Friedlieb Runge: 5 Fast Facts You Need to Know

Friedlieb Ferdinand Runge

Friedlieb Ferdinand Runge.

Are you drinking a cup of coffee? Be sure to thank Friedlieb Runge for that burst of energy!

Friedlieb Ferdinand Runge is the 19th-century German chemist who discovered caffeine. People had already been drinking coffee for hundreds of years, but Runge was the first person to isolate caffeine and realize that it was the crucial ingredient that made the popular beverage energizing.

Runge is the subject of today’s “Google Doodle.” February 8, 2019, would have been the scientist’s 225 birthday.

Here’s what you need to know.

1. Friedlieb Runge Analyzed Coffee Beans & Discovered Caffeine in 1819

Friedlieb Ferdinand Runge Google DoodleNew: Celebrating Steve Irwin: … Todays Doodle is about Coffee. Google honors the chemist Friedlieb Ferdinand Runge. He was born in 1794 (or 1795 ?) near Hamburg. It#s his 225th birthday. Serendipitously young Friedlieb Ferdinand identifyed the mydriatic (pupil dilating) effects of belladonna (deadly nightshade) extract. In 1819, Friedlieb Ferdinand Runge demonstrated his finding…2019-02-07T14:57:27.000Z

Friedlieb Runge isolated and identified caffeine in 1819. His most memorable contribution to science, and to the billions of coffee lovers around the world, can be traced back to an accident that occurred during an experiment.

Runge loved to experiment from the time he was a teenager. According to the American Chemical Society, he was handling the belladonna plant when he inadvertently splashed a drop of the extract in his eye. The result was that his pupils became dilated.

Fast forward to 1819. Johann Wolfgang von Goethe, a statesman and writer, was visiting Runge’s lab. He asked Runge to demonstrate the effects of belladonna by using it on a cat. Goethe thought the trick was interesting and decided to gift Runge with rare coffee beans. He encouraged Runge to figure out what makes the beans energizing. Runge accepted the challenge and discovered caffeine within just a few months.

According to the Royal Society of Chemistry in Britain, cited by Newsweek, Runge called the compound “kaffein.” The word caffeine “was included in the medical vocabulary in 1823.”

2. Runge Became a Chemistry Professor After Earning His Doctorate

Friedlieb Runge made his caffeine discovery while a student at the University of Jena. The American Chemical Society notes that he was a student of German pharmacist Johann Wolfgang Döbereiner, who was associated with von Goethe.

Runge next attended the University of Berlin. He earned his doctoral degree in chemistry in 1822.

Runge got a job teaching chemistry. He worked as a professor at the University of Breslau until 1831.

3. Runge Played an Integral Role in Treating Malaria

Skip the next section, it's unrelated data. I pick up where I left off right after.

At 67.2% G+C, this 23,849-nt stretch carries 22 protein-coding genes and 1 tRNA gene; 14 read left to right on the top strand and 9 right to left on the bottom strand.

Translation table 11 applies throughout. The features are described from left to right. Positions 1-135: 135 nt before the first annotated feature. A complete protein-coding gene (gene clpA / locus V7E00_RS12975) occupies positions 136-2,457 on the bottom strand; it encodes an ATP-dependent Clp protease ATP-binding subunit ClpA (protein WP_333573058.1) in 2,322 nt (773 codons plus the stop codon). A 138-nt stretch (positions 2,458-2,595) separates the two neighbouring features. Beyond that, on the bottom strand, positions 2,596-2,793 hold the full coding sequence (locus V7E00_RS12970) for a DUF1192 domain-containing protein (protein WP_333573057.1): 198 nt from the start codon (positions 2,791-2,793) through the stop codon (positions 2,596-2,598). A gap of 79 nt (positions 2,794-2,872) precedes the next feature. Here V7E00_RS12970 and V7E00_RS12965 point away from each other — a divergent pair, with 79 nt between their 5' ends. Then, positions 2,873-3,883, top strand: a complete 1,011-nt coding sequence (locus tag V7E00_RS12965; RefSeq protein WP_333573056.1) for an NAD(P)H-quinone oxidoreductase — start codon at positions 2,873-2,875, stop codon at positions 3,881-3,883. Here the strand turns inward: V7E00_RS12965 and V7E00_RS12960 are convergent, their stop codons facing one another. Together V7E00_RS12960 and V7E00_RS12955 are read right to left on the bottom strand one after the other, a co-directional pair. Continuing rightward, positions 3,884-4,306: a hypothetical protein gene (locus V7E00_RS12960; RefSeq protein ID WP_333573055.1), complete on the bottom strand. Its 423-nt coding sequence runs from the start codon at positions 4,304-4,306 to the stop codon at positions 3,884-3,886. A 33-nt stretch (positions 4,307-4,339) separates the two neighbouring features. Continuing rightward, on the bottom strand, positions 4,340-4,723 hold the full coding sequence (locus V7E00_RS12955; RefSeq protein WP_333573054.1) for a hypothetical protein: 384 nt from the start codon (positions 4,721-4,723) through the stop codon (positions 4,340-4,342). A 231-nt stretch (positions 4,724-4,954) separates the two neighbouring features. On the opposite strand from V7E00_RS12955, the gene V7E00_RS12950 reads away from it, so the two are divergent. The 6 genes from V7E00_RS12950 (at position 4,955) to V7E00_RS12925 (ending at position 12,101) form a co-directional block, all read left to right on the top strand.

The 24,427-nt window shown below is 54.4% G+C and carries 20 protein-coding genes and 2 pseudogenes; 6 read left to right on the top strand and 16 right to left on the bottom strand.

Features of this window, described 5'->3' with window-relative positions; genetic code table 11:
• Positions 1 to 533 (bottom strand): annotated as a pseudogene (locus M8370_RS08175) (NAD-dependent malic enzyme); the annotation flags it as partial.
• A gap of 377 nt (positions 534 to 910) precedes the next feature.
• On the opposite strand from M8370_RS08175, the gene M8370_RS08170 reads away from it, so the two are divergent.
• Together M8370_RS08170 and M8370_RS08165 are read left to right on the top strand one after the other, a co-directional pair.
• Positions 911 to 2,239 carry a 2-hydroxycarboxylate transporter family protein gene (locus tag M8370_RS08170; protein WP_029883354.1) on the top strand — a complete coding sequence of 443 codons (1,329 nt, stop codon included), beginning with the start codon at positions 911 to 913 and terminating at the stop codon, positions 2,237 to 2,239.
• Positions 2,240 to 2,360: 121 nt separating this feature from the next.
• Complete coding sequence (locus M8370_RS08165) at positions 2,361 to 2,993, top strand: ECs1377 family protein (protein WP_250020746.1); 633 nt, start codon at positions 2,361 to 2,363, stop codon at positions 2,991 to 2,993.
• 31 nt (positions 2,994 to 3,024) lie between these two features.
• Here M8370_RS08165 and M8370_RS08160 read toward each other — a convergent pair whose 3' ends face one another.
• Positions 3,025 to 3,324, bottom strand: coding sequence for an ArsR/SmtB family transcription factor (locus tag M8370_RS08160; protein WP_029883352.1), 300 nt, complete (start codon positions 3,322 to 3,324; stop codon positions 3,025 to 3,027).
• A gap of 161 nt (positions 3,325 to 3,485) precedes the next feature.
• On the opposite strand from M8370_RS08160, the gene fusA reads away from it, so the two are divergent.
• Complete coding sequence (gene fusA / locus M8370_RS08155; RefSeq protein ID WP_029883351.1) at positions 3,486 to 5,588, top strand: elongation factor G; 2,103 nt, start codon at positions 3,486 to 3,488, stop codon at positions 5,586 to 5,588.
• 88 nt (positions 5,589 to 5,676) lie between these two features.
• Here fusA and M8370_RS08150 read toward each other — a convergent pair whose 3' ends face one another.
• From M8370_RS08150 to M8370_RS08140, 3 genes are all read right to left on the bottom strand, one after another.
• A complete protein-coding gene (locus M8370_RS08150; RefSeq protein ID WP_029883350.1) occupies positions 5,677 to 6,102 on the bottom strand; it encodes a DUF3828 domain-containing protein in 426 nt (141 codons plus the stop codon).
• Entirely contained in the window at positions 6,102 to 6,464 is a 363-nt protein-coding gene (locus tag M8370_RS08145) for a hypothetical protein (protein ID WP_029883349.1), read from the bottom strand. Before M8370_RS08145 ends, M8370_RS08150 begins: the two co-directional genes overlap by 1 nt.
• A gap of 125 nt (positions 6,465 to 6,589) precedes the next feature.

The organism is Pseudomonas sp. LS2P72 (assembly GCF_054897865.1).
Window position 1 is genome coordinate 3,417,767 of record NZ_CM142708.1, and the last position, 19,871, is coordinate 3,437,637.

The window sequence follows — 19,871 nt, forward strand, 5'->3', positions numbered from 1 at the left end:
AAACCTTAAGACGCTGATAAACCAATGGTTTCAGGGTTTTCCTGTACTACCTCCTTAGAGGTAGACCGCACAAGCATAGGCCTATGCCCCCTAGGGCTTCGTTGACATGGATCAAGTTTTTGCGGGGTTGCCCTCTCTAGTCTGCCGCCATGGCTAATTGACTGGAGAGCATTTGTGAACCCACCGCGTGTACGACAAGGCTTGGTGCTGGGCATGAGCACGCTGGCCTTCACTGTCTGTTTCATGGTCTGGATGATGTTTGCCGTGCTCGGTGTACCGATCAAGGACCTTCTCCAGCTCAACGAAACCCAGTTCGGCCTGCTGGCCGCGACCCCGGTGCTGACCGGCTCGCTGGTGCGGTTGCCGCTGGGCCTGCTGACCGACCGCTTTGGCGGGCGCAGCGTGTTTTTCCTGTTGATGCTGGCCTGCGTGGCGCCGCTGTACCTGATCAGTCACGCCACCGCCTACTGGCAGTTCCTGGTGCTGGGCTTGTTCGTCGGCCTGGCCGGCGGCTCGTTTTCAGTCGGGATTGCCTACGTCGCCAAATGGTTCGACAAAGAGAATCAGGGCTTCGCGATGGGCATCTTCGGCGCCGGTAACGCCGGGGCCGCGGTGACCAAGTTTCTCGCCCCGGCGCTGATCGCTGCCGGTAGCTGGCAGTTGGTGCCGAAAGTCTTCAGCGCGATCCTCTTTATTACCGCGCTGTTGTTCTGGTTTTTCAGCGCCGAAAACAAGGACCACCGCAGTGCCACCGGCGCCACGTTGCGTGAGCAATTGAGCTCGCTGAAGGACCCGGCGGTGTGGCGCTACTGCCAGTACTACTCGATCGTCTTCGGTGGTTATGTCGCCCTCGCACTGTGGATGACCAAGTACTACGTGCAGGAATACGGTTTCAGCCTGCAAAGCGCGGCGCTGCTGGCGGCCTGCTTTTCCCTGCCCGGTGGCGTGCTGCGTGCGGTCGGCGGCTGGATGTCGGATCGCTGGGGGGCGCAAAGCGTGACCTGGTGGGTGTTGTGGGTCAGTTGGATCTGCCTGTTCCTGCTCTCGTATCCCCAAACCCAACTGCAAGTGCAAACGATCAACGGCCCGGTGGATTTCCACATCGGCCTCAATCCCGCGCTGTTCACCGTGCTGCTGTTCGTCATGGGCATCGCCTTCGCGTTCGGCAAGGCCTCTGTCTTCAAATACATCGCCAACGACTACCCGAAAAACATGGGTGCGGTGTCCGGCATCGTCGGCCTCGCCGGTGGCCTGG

Friedlieb Runge’s is credited for a major contribution to medicine. Through his experiments with purine chemistry, he isolated quinine, one of the first scientists to do so.

Quinine is a compound used in prescription medications to treat malaria, which can be deadly when not treated immediately. The World Health Organization reports that the number of people dying from malaria each year has decreased significantly since the year 2000, in large part due to prevention and treatment efforts.

4. Runge Created a New Method for Dying Clothes

Friedlieb Runge helped make the world a more colorful place by changing how people dyed their clothes. After leaving his professor job in 1831, he went to work for a chemical factory in Oranienburg, Germany.

While there, he was credited for creating the first coal tar dye. The first color was aniline blue. The American Chemical Society wrote in 2002 that the compounds Runge experimented with “provided the basis for many industries that generate products such as dyes, cosmetics, drugs, paints, and flavorings.”

During this time period, Runge invented paper chromatography. It’s a method of analyzing chemical mixtures and separating different colored chemicals. It’s been widely used as a teaching method.

Runge worked at the factory until 1852, when he was kicked out over a conflict with the owners. He, unfortunately, spent the final 15 years of his life struggling financially and without the means to come up with more scientific breakthroughs. He died in 1867 at the age of 73.

5. Friedlieb Runge Was the Son of a Lutheran Pastor & Grew Up Near Hamburg, Germany

Friedlieb Runge was born in Billwerder, a small town near Hamburg, Germany, on February 8, 1794.

According to Chemistry World, Runge’s father was a Lutheran pastor. His mother died when he was 12. The family reportedly struggled with poverty during the Napoleonic Wars. Runge does not appear to have ever been married. February 8, 2019, would have been his 225 birthday.

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